RICHMOND — The three men charged with the beating of an Eastern Kentucky University student as part of a fraternity hazing ritual will each serve at least 30 days of home incarceration for the assault and could potentially have their records expunged by the end of the year.
Thomas Barnes, Alonzo C. McGill and Gabriel M. McLaren pleaded guilty to fourth-degree assault charges Monday morning in Madison District Court. They beat Brent White side last year while he was a candidate for admission into the Kappa Alpha Psi fraternity chapter at EKU. Whiteside was later hospitalized with kidney failure.
The cases were set to go before a district court jury Monday morning for a two-day trial, but the plea agreement was reached before Madison District Judge Earl-Ray Neal seated the jury.
The lengths of the men's home incarceration sentences vary according to their involvement in the hazing and cooperation with police. McLaren, who was in charge of the pledge process within the fraternity, will serve 100 days. McGill, an alumnus of the chapter who lives in New York, will serve 70 days. Barnes was the first defendant to talk to police and will serve 30 days.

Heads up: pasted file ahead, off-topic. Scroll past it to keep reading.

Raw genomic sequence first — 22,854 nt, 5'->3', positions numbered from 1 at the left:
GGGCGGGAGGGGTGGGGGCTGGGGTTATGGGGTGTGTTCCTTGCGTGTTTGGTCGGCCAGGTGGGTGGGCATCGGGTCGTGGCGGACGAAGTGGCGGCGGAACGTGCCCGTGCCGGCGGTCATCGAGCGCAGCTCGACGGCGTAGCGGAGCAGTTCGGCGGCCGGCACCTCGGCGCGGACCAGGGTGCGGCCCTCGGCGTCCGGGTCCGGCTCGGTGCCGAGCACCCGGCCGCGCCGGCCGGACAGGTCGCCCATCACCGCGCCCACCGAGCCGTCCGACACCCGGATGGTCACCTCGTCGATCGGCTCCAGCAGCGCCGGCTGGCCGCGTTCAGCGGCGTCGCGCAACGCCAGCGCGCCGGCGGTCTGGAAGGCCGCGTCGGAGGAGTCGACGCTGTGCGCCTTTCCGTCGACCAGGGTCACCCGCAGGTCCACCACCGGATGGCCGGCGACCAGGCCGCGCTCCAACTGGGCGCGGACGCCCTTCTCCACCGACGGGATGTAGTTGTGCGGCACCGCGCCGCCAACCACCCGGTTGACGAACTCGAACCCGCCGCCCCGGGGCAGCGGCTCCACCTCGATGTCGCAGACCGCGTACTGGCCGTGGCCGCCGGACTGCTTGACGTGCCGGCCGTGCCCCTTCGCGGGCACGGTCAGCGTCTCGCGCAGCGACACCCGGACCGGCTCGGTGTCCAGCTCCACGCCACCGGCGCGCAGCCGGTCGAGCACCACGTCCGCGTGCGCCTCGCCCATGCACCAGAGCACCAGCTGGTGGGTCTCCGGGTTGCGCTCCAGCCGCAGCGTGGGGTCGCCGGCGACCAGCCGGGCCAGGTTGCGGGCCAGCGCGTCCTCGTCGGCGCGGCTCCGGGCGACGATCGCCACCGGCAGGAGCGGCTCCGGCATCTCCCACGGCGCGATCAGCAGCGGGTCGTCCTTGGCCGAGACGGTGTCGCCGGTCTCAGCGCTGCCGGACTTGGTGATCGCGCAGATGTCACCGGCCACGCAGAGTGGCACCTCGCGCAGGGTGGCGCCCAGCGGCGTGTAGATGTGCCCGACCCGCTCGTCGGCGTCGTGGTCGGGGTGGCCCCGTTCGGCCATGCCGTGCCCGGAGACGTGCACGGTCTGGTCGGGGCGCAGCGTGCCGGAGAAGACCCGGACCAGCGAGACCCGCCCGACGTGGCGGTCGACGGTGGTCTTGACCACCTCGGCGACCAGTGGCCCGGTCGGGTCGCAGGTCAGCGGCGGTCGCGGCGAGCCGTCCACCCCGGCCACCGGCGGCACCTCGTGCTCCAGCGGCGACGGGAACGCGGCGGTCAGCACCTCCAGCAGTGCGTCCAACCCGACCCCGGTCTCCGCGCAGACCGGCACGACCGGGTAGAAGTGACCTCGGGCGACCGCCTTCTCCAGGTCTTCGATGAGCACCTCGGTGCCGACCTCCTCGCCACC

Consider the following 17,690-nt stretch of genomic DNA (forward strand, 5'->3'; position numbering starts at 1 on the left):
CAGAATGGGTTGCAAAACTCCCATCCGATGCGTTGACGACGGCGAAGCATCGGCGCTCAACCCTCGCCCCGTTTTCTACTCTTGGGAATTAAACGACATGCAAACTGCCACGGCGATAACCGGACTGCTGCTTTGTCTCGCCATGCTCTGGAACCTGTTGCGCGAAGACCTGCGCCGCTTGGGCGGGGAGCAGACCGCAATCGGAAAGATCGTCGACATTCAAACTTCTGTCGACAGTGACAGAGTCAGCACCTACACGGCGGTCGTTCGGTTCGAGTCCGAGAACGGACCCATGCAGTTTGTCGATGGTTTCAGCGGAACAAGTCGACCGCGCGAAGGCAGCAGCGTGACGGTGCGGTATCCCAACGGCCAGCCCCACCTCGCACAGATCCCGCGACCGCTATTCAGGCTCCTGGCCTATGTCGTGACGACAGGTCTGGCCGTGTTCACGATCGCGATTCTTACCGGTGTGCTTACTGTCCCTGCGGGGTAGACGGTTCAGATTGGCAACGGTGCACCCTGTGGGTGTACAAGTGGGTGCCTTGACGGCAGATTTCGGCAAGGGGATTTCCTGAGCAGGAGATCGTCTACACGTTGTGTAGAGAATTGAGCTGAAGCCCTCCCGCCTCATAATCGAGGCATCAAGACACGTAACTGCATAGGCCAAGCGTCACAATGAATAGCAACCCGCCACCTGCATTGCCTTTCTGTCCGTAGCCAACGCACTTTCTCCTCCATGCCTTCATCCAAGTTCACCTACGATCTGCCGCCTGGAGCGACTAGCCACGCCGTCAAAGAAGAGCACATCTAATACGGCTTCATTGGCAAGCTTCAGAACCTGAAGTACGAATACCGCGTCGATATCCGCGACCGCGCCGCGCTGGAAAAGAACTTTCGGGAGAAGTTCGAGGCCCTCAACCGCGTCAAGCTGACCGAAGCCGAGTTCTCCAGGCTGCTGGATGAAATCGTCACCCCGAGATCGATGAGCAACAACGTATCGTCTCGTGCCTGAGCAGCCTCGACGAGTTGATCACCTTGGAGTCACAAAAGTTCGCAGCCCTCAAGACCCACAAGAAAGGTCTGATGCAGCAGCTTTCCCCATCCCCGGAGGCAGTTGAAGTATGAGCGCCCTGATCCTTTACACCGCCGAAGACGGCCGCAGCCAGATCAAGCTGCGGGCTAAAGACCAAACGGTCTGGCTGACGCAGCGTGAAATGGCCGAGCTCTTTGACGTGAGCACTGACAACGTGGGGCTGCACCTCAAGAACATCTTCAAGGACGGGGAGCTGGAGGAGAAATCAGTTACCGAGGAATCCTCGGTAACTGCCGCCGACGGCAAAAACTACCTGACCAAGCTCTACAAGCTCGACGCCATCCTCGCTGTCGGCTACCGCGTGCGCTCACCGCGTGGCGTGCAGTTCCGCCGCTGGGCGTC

Barnes and McLaren were undergraduates at EKU at the time of the assaults. McLaren has since graduated.
Barnes, McGill and McLaren could have their charges dropped and their records expunged if they complete their sentences and follow the stipulations of the agreement, which include not using drugs or alcohol and maintaining employment. Neal will address the issue at a formal sentencing Oct. 19.
The chance for the charges to be dismissed was a key element in the decision to take the plea agreement, attorneys for McGill and McLaren said.
"The goal here is to move on," said Michael Eubanks, the attorney who represented McGill.
Eubanks and Jim Baechtold, the attorney for McLaren, denied that their clients meant to harm Whiteside during the pledge process, though they pleaded guilty to the assault charges.
"The intention was not to hurt," Eubanks said. "The intention was to build brotherhood. You don't create brotherhood by hurting people."
Barnes and his attorney, Alex Rowady, declined to comment.